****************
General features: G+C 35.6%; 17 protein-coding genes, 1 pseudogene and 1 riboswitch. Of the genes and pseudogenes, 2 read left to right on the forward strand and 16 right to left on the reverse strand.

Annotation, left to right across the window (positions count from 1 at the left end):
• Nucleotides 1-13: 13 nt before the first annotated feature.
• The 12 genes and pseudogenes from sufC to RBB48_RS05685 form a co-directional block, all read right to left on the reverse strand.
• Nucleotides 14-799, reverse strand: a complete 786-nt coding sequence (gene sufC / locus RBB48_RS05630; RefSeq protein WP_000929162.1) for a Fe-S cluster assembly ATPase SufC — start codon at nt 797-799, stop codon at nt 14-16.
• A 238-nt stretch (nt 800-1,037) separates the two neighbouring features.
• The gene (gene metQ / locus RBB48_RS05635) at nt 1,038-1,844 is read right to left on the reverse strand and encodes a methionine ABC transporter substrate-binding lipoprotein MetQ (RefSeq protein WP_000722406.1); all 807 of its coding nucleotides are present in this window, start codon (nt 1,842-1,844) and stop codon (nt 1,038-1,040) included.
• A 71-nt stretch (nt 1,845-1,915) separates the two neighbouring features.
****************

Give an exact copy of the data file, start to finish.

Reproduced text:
General features: G+C 35.6%; 17 protein-coding genes, 1 pseudogene and 1 riboswitch. Of the genes and pseudogenes, 2 read left to right on the forward strand and 16 right to left on the reverse strand.

Annotation, left to right across the window (positions count from 1 at the left end):
• Nucleotides 1-13: 13 nt before the first annotated feature.
• The 12 genes and pseudogenes from sufC to RBB48_RS05685 form a co-directional block, all read right to left on the reverse strand.
• Nucleotides 14-799, reverse strand: a complete 786-nt coding sequence (gene sufC / locus RBB48_RS05630; RefSeq protein WP_000929162.1) for a Fe-S cluster assembly ATPase SufC — start codon at nt 797-799, stop codon at nt 14-16.
• A 238-nt stretch (nt 800-1,037) separates the two neighbouring features.
• The gene (gene metQ / locus RBB48_RS05635) at nt 1,038-1,844 is read right to left on the reverse strand and encodes a methionine ABC transporter substrate-binding lipoprotein MetQ (RefSeq protein WP_000722406.1); all 807 of its coding nucleotides are present in this window, start codon (nt 1,842-1,844) and stop codon (nt 1,038-1,040) included.
• A 71-nt stretch (nt 1,845-1,915) separates the two neighbouring features.